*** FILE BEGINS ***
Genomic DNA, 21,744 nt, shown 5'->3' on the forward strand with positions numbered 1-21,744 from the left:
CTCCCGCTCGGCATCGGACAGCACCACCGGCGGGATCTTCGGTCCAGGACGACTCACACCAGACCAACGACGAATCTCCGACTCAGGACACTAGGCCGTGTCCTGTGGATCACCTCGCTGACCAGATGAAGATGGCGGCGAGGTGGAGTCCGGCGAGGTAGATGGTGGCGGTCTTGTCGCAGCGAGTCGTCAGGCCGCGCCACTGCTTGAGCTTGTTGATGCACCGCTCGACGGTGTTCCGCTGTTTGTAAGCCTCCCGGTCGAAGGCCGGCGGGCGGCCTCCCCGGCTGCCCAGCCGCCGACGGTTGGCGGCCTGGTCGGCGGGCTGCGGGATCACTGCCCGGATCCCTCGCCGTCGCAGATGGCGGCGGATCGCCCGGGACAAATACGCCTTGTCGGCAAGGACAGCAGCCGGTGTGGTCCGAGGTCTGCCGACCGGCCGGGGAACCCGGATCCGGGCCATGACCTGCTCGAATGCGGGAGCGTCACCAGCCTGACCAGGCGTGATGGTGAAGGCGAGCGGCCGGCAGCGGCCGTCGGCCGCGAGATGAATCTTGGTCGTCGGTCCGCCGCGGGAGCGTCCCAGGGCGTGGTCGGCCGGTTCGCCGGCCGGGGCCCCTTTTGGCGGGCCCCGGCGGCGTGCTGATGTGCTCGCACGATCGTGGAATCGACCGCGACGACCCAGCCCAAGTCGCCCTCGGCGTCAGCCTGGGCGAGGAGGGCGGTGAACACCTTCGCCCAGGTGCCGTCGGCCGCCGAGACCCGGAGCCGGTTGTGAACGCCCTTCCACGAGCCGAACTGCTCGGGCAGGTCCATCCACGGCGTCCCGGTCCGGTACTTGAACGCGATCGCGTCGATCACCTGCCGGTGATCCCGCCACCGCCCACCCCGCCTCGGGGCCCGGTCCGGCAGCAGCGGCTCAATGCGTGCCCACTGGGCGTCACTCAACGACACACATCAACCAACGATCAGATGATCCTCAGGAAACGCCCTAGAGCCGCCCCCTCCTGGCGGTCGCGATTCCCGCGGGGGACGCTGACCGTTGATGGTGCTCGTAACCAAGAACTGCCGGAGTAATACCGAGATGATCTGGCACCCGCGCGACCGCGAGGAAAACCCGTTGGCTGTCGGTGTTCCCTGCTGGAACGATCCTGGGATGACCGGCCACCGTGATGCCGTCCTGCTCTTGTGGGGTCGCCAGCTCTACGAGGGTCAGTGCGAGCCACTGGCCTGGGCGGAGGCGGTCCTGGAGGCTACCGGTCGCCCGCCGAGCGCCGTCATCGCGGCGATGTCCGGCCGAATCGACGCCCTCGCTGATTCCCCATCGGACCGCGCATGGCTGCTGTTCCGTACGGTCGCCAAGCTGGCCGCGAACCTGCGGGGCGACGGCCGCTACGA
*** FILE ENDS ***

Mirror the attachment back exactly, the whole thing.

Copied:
Genomic DNA, 21,744 nt, shown 5'->3' on the forward strand with positions numbered 1-21,744 from the left:
CTCCCGCTCGGCATCGGACAGCACCACCGGCGGGATCTTCGGTCCAGGACGACTCACACCAGACCAACGACGAATCTCCGACTCAGGACACTAGGCCGTGTCCTGTGGATCACCTCGCTGACCAGATGAAGATGGCGGCGAGGTGGAGTCCGGCGAGGTAGATGGTGGCGGTCTTGTCGCAGCGAGTCGTCAGGCCGCGCCACTGCTTGAGCTTGTTGATGCACCGCTCGACGGTGTTCCGCTGTTTGTAAGCCTCCCGGTCGAAGGCCGGCGGGCGGCCTCCCCGGCTGCCCAGCCGCCGACGGTTGGCGGCCTGGTCGGCGGGCTGCGGGATCACTGCCCGGATCCCTCGCCGTCGCAGATGGCGGCGGATCGCCCGGGACAAATACGCCTTGTCGGCAAGGACAGCAGCCGGTGTGGTCCGAGGTCTGCCGACCGGCCGGGGAACCCGGATCCGGGCCATGACCTGCTCGAATGCGGGAGCGTCACCAGCCTGACCAGGCGTGATGGTGAAGGCGAGCGGCCGGCAGCGGCCGTCGGCCGCGAGATGAATCTTGGTCGTCGGTCCGCCGCGGGAGCGTCCCAGGGCGTGGTCGGCCGGTTCGCCGGCCGGGGCCCCTTTTGGCGGGCCCCGGCGGCGTGCTGATGTGCTCGCACGATCGTGGAATCGACCGCGACGACCCAGCCCAAGTCGCCCTCGGCGTCAGCCTGGGCGAGGAGGGCGGTGAACACCTTCGCCCAGGTGCCGTCGGCCGCCGAGACCCGGAGCCGGTTGTGAACGCCCTTCCACGAGCCGAACTGCTCGGGCAGGTCCATCCACGGCGTCCCGGTCCGGTACTTGAACGCGATCGCGTCGATCACCTGCCGGTGATCCCGCCACCGCCCACCCCGCCTCGGGGCCCGGTCCGGCAGCAGCGGCTCAATGCGTGCCCACTGGGCGTCACTCAACGACACACATCAACCAACGATCAGATGATCCTCAGGAAACGCCCTAGAGCCGCCCCCTCCTGGCGGTCGCGATTCCCGCGGGGGACGCTGACCGTTGATGGTGCTCGTAACCAAGAACTGCCGGAGTAATACCGAGATGATCTGGCACCCGCGCGACCGCGAGGAAAACCCGTTGGCTGTCGGTGTTCCCTGCTGGAACGATCCTGGGATGACCGGCCACCGTGATGCCGTCCTGCTCTTGTGGGGTCGCCAGCTCTACGAGGGTCAGTGCGAGCCACTGGCCTGGGCGGAGGCGGTCCTGGAGGCTACCGGTCGCCCGCCGAGCGCCGTCATCGCGGCGATGTCCGGCCGAATCGACGCCCTCGCTGATTCCCCATCGGACCGCGCATGGCTGCTGTTCCGTACGGTCGCCAAGCTGGCCGCGAACCTGCGGGGCGACGGCCGCTACGA